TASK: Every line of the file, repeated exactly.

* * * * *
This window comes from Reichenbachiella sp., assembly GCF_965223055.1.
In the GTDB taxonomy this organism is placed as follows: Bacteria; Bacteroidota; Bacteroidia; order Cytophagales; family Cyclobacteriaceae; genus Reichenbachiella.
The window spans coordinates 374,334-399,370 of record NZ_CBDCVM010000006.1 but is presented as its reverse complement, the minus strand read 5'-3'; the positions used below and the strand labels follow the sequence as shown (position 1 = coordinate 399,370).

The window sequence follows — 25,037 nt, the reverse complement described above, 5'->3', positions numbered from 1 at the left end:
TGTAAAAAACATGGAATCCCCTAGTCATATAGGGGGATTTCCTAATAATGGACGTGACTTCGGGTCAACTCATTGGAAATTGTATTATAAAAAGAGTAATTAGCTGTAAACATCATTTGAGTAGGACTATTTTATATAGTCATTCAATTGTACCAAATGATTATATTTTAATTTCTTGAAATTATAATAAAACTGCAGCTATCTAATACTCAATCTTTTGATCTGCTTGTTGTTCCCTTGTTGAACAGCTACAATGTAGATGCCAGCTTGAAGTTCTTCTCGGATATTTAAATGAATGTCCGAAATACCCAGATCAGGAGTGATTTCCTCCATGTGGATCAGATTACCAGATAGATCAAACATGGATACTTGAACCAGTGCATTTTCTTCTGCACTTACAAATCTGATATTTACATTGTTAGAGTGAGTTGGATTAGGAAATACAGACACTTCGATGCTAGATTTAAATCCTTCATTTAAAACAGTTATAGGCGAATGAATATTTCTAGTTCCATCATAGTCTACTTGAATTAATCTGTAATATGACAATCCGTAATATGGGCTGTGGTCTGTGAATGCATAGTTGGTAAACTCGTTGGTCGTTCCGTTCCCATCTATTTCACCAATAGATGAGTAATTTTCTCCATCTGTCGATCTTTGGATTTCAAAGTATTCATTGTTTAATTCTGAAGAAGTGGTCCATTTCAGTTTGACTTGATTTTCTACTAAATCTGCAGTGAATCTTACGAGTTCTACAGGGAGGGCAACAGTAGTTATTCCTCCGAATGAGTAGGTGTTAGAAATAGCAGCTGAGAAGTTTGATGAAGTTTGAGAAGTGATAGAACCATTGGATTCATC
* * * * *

This window comes from Reichenbachiella sp., assembly GCF_965223055.1.
In the GTDB taxonomy this organism is placed as follows: Bacteria; Bacteroidota; Bacteroidia; order Cytophagales; family Cyclobacteriaceae; genus Reichenbachiella.
The window spans coordinates 374,334-399,370 of record NZ_CBDCVM010000006.1 but is presented as its reverse complement, the minus strand read 5'-3'; the positions used below and the strand labels follow the sequence as shown (position 1 = coordinate 399,370).

The window sequence follows — 25,037 nt, the reverse complement described above, 5'->3', positions numbered from 1 at the left end:
TGTAAAAAACATGGAATCCCCTAGTCATATAGGGGGATTTCCTAATAATGGACGTGACTTCGGGTCAACTCATTGGAAATTGTATTATAAAAAGAGTAATTAGCTGTAAACATCATTTGAGTAGGACTATTTTATATAGTCATTCAATTGTACCAAATGATTATATTTTAATTTCTTGAAATTATAATAAAACTGCAGCTATCTAATACTCAATCTTTTGATCTGCTTGTTGTTCCCTTGTTGAACAGCTACAATGTAGATGCCAGCTTGAAGTTCTTCTCGGATATTTAAATGAATGTCCGAAATACCCAGATCAGGAGTGATTTCCTCCATGTGGATCAGATTACCAGATAGATCAAACATGGATACTTGAACCAGTGCATTTTCTTCTGCACTTACAAATCTGATATTTACATTGTTAGAGTGAGTTGGATTAGGAAATACAGACACTTCGATGCTAGATTTAAATCCTTCATTTAAAACAGTTATAGGCGAATGAATATTTCTAGTTCCATCATAGTCTACTTGAATTAATCTGTAATATGACAATCCGTAATATGGGCTGTGGTCTGTGAATGCATAGTTGGTAAACTCGTTGGTCGTTCCGTTCCCATCTATTTCACCAATAGATGAGTAATTTTCTCCATCTGTCGATCTTTGGATTTCAAAGTATTCATTGTTTAATTCTGAAGAAGTGGTCCATTTCAGTTTGACTTGATTTTCTACTAAATCTGCAGTGAATCTTACGAGTTCTACAGGGAGGGCAACAGTAGTTATTCCTCCGAATGAGTAGGTGTTAGAAATAGCAGCTGAGAAGTTTGATGAAGTTTGAGAAGTGATAGAACCATTGGATTCATC